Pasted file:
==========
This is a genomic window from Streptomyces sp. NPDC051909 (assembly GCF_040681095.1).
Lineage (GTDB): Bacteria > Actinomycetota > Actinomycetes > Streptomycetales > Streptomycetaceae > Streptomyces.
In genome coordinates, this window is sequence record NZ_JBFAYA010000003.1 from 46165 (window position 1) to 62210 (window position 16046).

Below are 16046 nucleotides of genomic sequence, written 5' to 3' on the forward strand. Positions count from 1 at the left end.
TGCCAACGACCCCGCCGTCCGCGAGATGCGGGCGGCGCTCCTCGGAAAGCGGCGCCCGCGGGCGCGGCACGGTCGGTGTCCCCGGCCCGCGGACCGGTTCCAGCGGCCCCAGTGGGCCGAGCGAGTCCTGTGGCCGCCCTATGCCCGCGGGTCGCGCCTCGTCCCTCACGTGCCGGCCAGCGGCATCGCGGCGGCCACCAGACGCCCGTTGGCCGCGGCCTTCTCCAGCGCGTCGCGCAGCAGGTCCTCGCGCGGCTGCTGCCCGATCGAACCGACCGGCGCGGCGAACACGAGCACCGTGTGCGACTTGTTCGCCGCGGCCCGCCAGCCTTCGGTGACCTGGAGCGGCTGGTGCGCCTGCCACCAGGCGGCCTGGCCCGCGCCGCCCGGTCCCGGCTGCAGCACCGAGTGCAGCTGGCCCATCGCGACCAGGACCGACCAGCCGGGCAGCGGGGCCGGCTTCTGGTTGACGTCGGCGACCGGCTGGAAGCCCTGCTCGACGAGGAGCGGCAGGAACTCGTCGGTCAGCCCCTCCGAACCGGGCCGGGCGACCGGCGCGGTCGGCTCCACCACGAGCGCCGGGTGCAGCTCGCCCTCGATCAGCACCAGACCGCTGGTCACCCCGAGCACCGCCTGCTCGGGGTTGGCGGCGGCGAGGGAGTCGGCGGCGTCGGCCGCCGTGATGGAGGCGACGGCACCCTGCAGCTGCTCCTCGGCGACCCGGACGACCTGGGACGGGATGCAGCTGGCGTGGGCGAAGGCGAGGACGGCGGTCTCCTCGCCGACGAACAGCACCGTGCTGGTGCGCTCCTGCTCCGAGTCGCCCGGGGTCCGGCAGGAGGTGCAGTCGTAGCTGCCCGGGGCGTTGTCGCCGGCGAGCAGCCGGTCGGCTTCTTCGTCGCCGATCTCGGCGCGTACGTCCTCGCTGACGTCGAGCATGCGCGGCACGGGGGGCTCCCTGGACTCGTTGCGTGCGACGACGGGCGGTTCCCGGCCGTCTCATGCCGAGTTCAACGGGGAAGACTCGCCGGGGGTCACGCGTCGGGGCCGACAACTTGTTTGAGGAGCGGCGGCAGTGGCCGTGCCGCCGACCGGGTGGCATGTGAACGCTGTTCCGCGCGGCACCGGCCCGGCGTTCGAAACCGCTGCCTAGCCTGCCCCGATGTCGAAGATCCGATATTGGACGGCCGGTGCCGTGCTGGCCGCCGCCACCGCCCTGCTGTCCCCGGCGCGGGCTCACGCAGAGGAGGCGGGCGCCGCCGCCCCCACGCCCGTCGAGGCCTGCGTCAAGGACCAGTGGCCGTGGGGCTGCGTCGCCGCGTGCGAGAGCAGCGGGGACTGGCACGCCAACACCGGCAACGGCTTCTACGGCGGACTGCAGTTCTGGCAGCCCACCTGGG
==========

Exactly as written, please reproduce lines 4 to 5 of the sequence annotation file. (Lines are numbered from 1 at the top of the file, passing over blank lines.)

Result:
Below are 16046 nucleotides of genomic sequence, written 5' to 3' on the forward strand. Positions count from 1 at the left end.
TGCCAACGACCCCGCCGTCCGCGAGATGCGGGCGGCGCTCCTCGGAAAGCGGCGCCCGCGGGCGCGGCACGGTCGGTGTCCCCGGCCCGCGGACCGGTTCCAGCGGCCCCAGTGGGCCGAGCGAGTCCTGTGGCCGCCCTATGCCCGCGGGTCGCGCCTCGTCCCTCACGTGCCGGCCAGCGGCATCGCGGCGGCCACCAGACGCCCGTTGGCCGCGGCCTTCTCCAGCGCGTCGCGCAGCAGGTCCTCGCGCGGCTGCTGCCCGATCGAACCGACCGGCGCGGCGAACACGAGCACCGTGTGCGACTTGTTCGCCGCGGCCCGCCAGCCTTCGGTGACCTGGAGCGGCTGGTGCGCCTGCCACCAGGCGGCCTGGCCCGCGCCGCCCGGTCCCGGCTGCAGCACCGAGTGCAGCTGGCCCATCGCGACCAGGACCGACCAGCCGGGCAGCGGGGCCGGCTTCTGGTTGACGTCGGCGACCGGCTGGAAGCCCTGCTCGACGAGGAGCGGCAGGAACTCGTCGGTCAGCCCCTCCGAACCGGGCCGGGCGACCGGCGCGGTCGGCTCCACCACGAGCGCCGGGTGCAGCTCGCCCTCGATCAGCACCAGACCGCTGGTCACCCCGAGCACCGCCTGCTCGGGGTTGGCGGCGGCGAGGGAGTCGGCGGCGTCGGCCGCCGTGATGGAGGCGACGGCACCCTGCAGCTGCTCCTCGGCGACCCGGACGACCTGGGACGGGATGCAGCTGGCGTGGGCGAAGGCGAGGACGGCGGTCTCCTCGCCGACGAACAGCACCGTGCTGGTGCGCTCCTGCTCCGAGTCGCCCGGGGTCCGGCAGGAGGTGCAGTCGTAGCTGCCCGGGGCGTTGTCGCCGGCGAGCAGCCGGTCGGCTTCTTCGTCGCCGATCTCGGCGCGTACGTCCTCGCTGACGTCGAGCATGCGCGGCACGGGGGGCTCCCTGGACTCGTTGCGTGCGACGACGGGCGGTTCCCGGCCGTCTCATGCCGAGTTCAACGGGGAAGACTCGCCGGGGGTCACGCGTCGGGGCCGACAACTTGTTTGAGGAGCGGCGGCAGTGGCCGTGCCGCCGACCGGGTGGCATGTGAACGCTGTTCCGCGCGGCACCGGCCCGGCGTTCGAAACCGCTGCCTAGCCTGCCCCGATGTCGAAGATCCGATATTGGACGGCCGGTGCCGTGCTGGCCGCCGCCACCGCCCTGCTGTCCCCGGCGCGGGCTCACGCAGAGGAGGCGGGCGCCGCCGCCCCCACGCCCGTCGAGGCCTGCGTCAAGGACCAGTGGCCGTGGGGCTGCGTCGCCGCGTGCGAGAGCAGCGGGGACTGGCACGCCAACACCGGCAACGGCTTCTACGGCGGACTGCAGTTCTGGCAGCCCACCTGGG